Share & Declare

Share and Declare: Stable Diffusion and the Second Law of Thermodynamics in AI-generated Art


This paper explores the concept of Stable Diffusion in AI-generated art through the lens of the Second Law of Thermodynamics, with a focus on the natural processes of sharing and declaring. We propose that Stable Diffusion can be understood as “Share and Declare”, where the system first shares information (seeks equilibrium via entropy) and then declares structure (from energy to particles, atoms, molecules, and beyond). By analyzing the parallels between nature and the Stable Diffusion process, we aim to provide a deeper understanding of the principles that underlies our universe.


Stable Diffusion is a generative process that has found applications in various fields, including AI-generated art. This process can be better understood by examining it in the context of the Second Law of Thermodynamics, which states that entropy always increases in an isolated system. Entropy, a measure of disorder in a system, dictates that natural systems will always move towards equilibrium, sharing energy and resources to minimize gradients.

In this paper, we propose that Stable Diffusion can be viewed as a “Share and Declare” process, where the system first “diffuses” and then declares structure (final image). By drawing parallels with the natural processes underlying the Second Law of Thermodynamics, we aim to provide a deeper understanding of the principles that govern our universe.

  1. Sharing: Entropy and Equilibrium

In nature, systems tend towards equilibrium, driven by the Second Law of Thermodynamics. This process of sharing involves minimizing energy gradients by distributing energy uniformly. In the context of AI-generated art, Stable Diffusion mimics this natural tendency by FIRST sharing information across the generated image. The diffusion process introduces randomness, thereby increasing the entropy of the system.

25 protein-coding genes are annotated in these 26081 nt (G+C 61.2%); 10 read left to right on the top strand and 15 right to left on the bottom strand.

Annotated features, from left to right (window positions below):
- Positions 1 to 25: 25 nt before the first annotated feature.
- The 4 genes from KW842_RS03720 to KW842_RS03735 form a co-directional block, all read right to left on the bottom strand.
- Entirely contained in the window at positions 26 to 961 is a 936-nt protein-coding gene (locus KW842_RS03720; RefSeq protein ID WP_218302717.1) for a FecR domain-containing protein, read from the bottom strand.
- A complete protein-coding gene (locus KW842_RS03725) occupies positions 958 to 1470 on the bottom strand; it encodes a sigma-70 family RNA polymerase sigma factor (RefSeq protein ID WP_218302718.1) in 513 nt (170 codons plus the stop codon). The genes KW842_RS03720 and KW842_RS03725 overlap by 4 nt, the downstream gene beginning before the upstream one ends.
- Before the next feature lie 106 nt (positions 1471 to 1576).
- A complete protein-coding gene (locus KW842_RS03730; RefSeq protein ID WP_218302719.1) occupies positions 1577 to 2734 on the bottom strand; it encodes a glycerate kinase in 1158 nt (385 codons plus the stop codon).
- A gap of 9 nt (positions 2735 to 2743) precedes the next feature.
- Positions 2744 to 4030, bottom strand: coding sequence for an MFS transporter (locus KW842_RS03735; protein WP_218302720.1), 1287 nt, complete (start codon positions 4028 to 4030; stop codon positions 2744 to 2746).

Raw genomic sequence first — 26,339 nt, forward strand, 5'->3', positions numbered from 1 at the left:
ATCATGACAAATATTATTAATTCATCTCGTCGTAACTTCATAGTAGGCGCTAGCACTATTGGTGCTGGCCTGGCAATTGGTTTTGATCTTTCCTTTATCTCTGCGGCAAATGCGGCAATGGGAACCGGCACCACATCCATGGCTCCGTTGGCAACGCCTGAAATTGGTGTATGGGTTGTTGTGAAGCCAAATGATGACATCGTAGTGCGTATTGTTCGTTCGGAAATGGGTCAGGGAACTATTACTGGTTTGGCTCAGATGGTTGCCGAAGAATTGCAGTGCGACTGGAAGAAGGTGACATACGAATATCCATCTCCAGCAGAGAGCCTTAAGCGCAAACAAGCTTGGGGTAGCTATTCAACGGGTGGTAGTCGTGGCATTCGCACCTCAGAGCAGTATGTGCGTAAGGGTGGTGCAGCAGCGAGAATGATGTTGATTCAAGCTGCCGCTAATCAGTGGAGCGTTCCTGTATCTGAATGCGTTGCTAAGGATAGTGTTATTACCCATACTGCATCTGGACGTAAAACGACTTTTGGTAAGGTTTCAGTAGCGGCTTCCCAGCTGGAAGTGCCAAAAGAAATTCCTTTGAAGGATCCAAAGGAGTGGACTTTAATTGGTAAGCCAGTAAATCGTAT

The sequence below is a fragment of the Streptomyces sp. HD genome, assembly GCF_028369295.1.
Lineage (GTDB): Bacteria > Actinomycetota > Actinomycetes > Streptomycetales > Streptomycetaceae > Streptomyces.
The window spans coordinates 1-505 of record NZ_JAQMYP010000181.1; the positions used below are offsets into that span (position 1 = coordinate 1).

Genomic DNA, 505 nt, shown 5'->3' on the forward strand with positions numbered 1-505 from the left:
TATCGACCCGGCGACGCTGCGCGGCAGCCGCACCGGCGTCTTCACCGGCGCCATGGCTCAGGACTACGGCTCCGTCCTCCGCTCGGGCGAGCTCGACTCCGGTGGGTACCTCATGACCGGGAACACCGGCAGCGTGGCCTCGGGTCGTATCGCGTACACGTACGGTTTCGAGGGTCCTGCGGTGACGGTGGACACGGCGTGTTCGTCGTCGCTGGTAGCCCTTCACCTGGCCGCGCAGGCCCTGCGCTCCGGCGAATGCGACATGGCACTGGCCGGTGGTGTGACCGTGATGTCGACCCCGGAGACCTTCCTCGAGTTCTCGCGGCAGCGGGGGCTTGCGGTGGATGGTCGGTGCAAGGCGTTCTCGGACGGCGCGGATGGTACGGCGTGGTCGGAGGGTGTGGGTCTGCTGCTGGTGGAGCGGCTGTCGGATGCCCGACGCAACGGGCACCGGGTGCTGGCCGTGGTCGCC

1. Declaring: Structure and Hierarchy

The Second Law of Thermodynamics not only governs the sharing of energy but also the emergence of structure and hierarchy. In nature, this process of declaring can be observed at various scales, from energy forming particles, to particles forming atoms, atoms forming molecules, and so on. The Stable Diffusion process in AI-generated art similarly proceeds from a diffused, high-entropy state to a structured, lower-entropy final image. The gradual emergence of the structure in the generated image can be likened to the natural processes of declaring.

  1. Stable Diffusion in AI-generated Art

This “Share and Declare” model of our universe can be observed by examining the iterative steps involved in the Stable Diffusion process. Initially, the system shares information by diffusing it across the image, leading to an increase in entropy. Subsequently, the process moves towards declaring structure by refining the image through a series of iterations. This results in a final, lower-entropy image that reveals the desired artistic composition.


By examining Stable Diffusion through the lens of the Second Law of Thermodynamics, we can gain a deeper understanding of the principles underlying our universe. The “Share and Declare” model highlights the parallels between nature and the Stable Diffusion process, emphasizing the importance of entropy and equilibrium in both systems. Ultimately, this perspective allows us to observe the intricate relationship between the natural world and the generative processes that drive AI-generated art.

Author: John Rector

John Rector owns, operates, implements, consults, and teaches. He is the IBM executive that co-founded the world renowned E2open and Social Media Target. He is a co-owner of Rainbow Packaging Corporation. He owns Mind Media Group. He implements software for other businesses. He teaches a weekly workshop at his office in Mt. Pleasant, SC, USA. He consults with business professionals on an hourly or monthly basis. He currently resides in Charleston, SC.

Leave a Reply

This site uses Akismet to reduce spam. Learn how your comment data is processed.

%d bloggers like this: